Western Air Express Flight 7 Crashes, Killing 5
On January 12, 1937, shortly after 11 a.m. in adverse weather, Western Air Express Flight 7 crashed into a ridge below Los Pinetos Peak near the California towns of Saugus and Newhall.
The aircraft, a twin engined Boeing 247B (NC13315) carried a crew of three and ten passengers; there were five fatalities (one crew member and four passengers), including noted international adventurer and filmmaker Martin Johnson, of Martin and Osa Johnson fame.
The off-course Boeing 247B, en route from Salt Lake City, was on approach to the Union Air Terminal at Burbank, California in severely lowered visibility due to heavy rain and fog. On suddenly spotting a ridge looming directly ahead, pilot William L. Lewis cut the engine and "pancaked" onto the hillside to reduce the force of the impact.
The aircraft crashed into Pinetos Peak, 4 miles southeast of Newhall while attempting to land at Burbank Airport in fog and rain. The pilot descended to a dangerously low altitude without positive knowledge of his position. African explorer, Martin Johnson, 52, killed. Johnson suffered a fractured skull in the crash and died the next day in a hospital.
During the drizzling rain Tuesday, John Wood, caretaker at the Dulin ranch three miles east of town, heard an airplane motor begin to sputter, and stop suddenly. This was followed by a loud crash sounding like an explosion. Mr. Wood at once came to Newhall and reported to the Sub-Station, and then the news of the crash of the airliner on top of Stone mountain was flashed to the world.
The crash came at 11:15 as Pilot W.W. Lewis attempted to take the plane to the Burbank airport in fog. He had "lost the beam" when he got to the east side of it, and was flying at some 2,000 feet, having already flashed his signal for the passengers to get ready for landing. The ceiling here was 1,000 feet, which is none too safe anywhere, but would have permitted an emergency landing at the Saugus port. Suddenly the mountain loomed before him, and Lewis with lightning-like thought, shut off the motors and "pancaked" on the side of the mountain, only a short distance from the lockout station. The thirteen occupants of the plane were thrown in a heap, and one, James A. Braden, Cleveland, Ohio was instantly killed.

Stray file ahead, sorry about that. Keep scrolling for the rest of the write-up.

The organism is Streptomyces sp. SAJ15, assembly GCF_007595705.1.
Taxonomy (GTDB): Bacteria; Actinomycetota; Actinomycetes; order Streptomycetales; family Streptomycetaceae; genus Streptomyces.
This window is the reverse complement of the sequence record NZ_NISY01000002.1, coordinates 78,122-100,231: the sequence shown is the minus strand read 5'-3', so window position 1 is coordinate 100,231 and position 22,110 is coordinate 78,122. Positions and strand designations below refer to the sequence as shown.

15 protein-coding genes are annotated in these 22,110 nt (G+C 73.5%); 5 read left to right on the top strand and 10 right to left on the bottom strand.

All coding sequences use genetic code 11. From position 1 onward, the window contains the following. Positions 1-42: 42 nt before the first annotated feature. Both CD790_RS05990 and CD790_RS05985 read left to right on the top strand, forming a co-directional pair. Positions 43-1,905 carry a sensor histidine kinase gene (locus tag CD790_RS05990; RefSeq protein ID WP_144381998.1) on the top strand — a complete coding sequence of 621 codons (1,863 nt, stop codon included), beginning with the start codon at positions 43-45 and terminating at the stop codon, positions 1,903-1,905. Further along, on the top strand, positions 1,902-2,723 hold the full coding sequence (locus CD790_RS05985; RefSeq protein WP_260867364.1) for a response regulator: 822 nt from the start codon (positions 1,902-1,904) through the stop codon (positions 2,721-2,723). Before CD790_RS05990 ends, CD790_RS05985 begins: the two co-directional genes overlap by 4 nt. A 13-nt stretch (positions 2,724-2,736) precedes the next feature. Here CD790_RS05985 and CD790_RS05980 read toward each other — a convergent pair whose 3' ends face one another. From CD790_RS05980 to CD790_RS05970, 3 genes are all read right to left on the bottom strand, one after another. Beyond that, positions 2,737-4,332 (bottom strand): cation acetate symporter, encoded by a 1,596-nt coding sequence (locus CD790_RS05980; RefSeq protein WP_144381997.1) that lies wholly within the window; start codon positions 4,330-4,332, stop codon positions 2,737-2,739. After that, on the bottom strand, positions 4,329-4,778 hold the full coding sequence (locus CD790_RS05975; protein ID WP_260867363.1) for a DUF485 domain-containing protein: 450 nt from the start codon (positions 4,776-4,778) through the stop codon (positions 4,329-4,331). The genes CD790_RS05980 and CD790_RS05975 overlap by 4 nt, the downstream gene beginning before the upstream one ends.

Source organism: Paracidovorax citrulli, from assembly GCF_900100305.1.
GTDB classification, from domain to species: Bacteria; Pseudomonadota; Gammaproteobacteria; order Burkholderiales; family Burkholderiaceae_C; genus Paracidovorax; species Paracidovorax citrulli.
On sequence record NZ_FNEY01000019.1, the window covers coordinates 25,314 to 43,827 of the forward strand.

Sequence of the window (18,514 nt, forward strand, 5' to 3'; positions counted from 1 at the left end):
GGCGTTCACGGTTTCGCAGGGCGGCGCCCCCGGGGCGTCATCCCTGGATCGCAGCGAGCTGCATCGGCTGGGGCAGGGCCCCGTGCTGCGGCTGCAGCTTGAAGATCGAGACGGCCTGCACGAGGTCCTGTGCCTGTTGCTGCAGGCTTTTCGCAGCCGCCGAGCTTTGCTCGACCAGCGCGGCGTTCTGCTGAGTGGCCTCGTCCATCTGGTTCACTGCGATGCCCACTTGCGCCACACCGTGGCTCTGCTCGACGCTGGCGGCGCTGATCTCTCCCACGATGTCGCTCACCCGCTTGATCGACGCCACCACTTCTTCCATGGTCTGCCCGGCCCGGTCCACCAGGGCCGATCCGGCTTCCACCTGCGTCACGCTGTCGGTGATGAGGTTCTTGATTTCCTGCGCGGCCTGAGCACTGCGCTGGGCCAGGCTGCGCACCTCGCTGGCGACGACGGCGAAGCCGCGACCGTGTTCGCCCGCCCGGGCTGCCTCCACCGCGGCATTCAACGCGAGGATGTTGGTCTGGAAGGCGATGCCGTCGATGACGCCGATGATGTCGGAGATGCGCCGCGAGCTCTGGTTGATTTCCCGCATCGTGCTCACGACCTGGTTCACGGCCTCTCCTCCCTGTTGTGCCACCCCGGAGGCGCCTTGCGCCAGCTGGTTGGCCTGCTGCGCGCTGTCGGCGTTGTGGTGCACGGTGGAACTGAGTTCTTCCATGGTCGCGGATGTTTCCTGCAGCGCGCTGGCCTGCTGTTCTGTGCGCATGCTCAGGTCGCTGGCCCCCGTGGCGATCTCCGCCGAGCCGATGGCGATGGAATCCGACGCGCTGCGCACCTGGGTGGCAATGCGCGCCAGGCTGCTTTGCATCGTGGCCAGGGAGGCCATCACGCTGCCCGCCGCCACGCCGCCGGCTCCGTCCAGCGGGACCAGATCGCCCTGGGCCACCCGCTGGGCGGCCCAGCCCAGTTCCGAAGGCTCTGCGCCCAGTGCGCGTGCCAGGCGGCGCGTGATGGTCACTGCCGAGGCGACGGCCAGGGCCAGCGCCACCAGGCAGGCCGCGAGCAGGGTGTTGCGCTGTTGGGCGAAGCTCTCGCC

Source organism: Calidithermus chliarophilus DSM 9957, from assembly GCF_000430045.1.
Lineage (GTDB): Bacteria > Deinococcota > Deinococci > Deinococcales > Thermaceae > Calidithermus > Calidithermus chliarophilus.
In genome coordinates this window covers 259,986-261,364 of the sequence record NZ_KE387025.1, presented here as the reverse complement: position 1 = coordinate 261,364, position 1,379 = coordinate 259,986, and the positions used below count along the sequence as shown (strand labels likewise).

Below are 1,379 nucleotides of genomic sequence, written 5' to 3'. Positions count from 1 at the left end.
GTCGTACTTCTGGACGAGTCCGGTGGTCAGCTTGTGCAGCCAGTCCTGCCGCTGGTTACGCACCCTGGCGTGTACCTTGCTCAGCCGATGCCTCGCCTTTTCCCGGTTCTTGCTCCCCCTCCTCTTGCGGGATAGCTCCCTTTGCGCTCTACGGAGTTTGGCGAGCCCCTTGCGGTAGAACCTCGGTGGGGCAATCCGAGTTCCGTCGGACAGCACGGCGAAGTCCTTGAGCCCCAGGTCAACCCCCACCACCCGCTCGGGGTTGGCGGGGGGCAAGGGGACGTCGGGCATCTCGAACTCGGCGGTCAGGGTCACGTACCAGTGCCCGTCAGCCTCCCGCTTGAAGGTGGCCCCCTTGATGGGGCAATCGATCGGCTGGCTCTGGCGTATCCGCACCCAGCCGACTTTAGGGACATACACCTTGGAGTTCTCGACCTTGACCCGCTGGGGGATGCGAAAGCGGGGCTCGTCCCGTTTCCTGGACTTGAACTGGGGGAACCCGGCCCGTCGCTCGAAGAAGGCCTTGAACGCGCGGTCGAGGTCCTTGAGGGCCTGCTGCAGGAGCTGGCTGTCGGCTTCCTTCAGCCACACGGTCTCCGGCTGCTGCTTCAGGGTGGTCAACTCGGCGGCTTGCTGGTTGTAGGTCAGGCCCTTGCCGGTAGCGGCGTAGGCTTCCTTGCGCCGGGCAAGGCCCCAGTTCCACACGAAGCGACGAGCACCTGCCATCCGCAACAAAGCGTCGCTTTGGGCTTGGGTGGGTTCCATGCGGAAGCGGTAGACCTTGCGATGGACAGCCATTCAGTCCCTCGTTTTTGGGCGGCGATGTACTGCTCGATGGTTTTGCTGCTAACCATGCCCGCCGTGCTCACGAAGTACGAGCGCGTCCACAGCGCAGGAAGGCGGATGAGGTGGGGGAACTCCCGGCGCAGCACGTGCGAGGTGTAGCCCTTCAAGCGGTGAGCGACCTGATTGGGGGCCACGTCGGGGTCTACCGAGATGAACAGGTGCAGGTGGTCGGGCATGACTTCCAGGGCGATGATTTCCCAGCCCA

Presently the weather grew thick. Pilot Lewis radioed ahead for instructions, was told to come in on the Saugus radio beam. Pilot Lewis flew on through a heavy snow storm, gradually "letting down" from 7,000 ft. At 11:05 he radioed: "Coming down to localizer [beam] at field." He was then some ten miles from Burbank and only ten from the spot where a United Airliner smashed fortnight ago with death to twelve (TIME, Jan. 11). At that point he got off the beam, began circling to pick it up. Suddenly, out of the haze loomed a mountain. It was too late to clear it. With quick skill, Pilot Lewis cut his engines, pulled up the Boeing's nose, pancaked.
Inside there had been no warning, but the ten passengers were strapped to their seats ready for the landing at Burbank. As Passenger Arthur Robinson recalled: "Suddenly the plane began to drop—drop. Then there was a terrible crash. My seat belt kept me in my seat. I didn't lose consciousness, but my leg and side hurt. I guess I was about the only one that wasn't knocked out." Passenger Robinson set off alone down the snow-spattered mountain, managed to stagger four miles to the Olive View Sanitarium despite a broken ankle. Inmates there had heard the impact and screams of the victims borne by the wind, had already given the alarm.